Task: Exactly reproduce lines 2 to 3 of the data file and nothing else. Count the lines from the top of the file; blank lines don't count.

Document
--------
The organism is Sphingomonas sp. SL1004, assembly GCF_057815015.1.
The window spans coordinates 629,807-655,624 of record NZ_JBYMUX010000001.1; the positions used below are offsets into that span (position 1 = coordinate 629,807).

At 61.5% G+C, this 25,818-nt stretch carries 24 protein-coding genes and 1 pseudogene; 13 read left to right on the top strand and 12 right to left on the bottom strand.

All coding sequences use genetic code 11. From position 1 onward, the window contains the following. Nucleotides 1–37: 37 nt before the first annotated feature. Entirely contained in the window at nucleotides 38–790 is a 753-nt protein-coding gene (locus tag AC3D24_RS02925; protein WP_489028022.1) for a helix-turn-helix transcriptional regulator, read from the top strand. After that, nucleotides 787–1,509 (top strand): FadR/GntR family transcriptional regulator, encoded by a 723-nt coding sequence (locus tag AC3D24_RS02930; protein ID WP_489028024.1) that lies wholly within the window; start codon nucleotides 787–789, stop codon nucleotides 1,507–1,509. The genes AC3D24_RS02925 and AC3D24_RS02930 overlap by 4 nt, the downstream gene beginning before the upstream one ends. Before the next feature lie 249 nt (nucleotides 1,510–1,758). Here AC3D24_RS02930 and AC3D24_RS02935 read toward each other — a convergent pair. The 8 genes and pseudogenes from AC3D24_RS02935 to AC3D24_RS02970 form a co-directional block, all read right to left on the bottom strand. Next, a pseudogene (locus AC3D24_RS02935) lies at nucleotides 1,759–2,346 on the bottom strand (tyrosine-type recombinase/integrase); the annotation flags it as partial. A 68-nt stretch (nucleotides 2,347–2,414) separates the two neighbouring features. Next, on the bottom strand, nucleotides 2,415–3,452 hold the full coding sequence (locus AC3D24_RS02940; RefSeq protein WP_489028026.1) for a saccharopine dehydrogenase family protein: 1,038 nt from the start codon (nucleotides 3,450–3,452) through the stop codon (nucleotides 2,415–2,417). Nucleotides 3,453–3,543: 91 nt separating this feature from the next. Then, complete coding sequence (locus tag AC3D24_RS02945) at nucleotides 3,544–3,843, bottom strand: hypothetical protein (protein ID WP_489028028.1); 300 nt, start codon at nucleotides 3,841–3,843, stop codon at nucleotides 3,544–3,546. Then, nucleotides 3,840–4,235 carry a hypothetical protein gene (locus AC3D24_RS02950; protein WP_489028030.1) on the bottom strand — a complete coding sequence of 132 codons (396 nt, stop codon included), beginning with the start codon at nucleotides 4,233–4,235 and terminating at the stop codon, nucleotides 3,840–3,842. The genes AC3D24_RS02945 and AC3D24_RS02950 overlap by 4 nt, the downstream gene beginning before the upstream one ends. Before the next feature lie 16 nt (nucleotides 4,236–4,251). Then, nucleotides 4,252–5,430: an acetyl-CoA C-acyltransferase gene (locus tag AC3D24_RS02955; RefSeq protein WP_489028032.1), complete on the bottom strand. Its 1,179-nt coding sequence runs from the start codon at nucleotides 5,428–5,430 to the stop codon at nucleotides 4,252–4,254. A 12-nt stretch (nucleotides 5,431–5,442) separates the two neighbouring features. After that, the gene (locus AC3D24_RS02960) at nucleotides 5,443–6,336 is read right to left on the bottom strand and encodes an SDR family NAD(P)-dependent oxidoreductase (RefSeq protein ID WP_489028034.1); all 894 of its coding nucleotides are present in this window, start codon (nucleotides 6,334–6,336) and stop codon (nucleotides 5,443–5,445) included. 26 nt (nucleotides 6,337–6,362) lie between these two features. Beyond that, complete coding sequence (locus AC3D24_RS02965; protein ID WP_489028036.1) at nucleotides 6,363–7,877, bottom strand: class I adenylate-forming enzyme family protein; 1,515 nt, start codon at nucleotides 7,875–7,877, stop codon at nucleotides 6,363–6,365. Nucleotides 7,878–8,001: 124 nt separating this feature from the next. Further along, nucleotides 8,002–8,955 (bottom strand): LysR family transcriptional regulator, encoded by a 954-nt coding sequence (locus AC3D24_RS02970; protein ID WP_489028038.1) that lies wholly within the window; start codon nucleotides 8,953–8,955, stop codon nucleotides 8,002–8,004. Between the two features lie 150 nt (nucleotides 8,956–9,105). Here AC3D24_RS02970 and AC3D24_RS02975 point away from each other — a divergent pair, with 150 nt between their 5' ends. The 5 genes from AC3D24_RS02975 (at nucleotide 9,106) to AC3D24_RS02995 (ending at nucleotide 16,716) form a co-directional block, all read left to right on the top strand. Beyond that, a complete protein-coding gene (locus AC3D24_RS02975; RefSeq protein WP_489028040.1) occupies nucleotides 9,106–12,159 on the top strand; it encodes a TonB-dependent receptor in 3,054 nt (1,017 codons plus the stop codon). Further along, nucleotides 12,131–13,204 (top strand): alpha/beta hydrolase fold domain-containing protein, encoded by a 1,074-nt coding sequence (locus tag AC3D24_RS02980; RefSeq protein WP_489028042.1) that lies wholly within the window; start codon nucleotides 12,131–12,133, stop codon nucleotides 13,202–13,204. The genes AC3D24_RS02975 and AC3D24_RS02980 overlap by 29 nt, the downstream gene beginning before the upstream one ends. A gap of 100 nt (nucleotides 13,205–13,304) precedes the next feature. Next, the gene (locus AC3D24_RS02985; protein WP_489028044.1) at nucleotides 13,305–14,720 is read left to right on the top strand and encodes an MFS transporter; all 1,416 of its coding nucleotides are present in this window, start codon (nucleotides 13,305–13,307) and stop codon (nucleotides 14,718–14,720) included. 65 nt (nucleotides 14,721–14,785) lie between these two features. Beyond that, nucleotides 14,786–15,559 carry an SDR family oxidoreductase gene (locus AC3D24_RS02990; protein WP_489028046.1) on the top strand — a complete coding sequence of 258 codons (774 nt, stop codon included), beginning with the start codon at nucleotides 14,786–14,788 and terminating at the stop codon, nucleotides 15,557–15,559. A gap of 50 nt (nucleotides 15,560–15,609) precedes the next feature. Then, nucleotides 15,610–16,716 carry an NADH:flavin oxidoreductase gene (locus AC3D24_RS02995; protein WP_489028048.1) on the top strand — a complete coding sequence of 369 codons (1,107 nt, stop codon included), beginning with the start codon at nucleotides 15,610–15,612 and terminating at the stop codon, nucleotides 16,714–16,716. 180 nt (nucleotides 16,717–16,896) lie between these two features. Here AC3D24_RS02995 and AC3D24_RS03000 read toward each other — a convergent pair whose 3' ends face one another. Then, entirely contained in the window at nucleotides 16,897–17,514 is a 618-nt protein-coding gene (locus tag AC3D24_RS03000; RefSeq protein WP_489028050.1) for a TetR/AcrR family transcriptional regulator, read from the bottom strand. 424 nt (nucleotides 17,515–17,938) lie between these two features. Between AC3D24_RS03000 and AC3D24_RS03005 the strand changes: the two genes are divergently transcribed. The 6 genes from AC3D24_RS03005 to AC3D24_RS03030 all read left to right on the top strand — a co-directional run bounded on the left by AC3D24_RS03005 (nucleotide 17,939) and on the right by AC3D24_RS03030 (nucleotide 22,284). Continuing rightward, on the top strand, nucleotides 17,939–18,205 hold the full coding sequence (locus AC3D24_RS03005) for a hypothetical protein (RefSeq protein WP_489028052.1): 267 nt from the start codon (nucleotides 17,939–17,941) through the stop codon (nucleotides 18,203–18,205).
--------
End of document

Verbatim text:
The window spans coordinates 629,807-655,624 of record NZ_JBYMUX010000001.1; the positions used below are offsets into that span (position 1 = coordinate 629,807).

At 61.5% G+C, this 25,818-nt stretch carries 24 protein-coding genes and 1 pseudogene; 13 read left to right on the top strand and 12 right to left on the bottom strand.